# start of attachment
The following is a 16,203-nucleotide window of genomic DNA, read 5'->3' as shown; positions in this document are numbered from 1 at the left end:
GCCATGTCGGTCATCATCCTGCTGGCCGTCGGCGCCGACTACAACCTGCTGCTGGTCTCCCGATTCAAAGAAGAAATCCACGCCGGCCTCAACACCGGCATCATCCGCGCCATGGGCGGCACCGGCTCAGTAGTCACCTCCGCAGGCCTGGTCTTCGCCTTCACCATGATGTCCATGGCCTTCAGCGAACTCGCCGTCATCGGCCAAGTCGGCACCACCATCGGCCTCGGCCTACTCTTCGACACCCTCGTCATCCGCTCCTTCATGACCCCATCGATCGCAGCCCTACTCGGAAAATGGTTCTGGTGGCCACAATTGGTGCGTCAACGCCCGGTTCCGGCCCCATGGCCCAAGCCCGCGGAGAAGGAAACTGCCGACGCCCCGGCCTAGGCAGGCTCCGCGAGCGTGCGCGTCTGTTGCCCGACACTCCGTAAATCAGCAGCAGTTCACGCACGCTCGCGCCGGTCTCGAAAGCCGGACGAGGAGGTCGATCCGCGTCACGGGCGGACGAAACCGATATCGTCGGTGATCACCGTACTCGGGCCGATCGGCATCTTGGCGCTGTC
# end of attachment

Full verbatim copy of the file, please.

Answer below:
The following is a 16,203-nucleotide window of genomic DNA, read 5'->3' as shown; positions in this document are numbered from 1 at the left end:
GCCATGTCGGTCATCATCCTGCTGGCCGTCGGCGCCGACTACAACCTGCTGCTGGTCTCCCGATTCAAAGAAGAAATCCACGCCGGCCTCAACACCGGCATCATCCGCGCCATGGGCGGCACCGGCTCAGTAGTCACCTCCGCAGGCCTGGTCTTCGCCTTCACCATGATGTCCATGGCCTTCAGCGAACTCGCCGTCATCGGCCAAGTCGGCACCACCATCGGCCTCGGCCTACTCTTCGACACCCTCGTCATCCGCTCCTTCATGACCCCATCGATCGCAGCCCTACTCGGAAAATGGTTCTGGTGGCCACAATTGGTGCGTCAACGCCCGGTTCCGGCCCCATGGCCCAAGCCCGCGGAGAAGGAAACTGCCGACGCCCCGGCCTAGGCAGGCTCCGCGAGCGTGCGCGTCTGTTGCCCGACACTCCGTAAATCAGCAGCAGTTCACGCACGCTCGCGCCGGTCTCGAAAGCCGGACGAGGAGGTCGATCCGCGTCACGGGCGGACGAAACCGATATCGTCGGTGATCACCGTACTCGGGCCGATCGGCATCTTGGCGCTGTC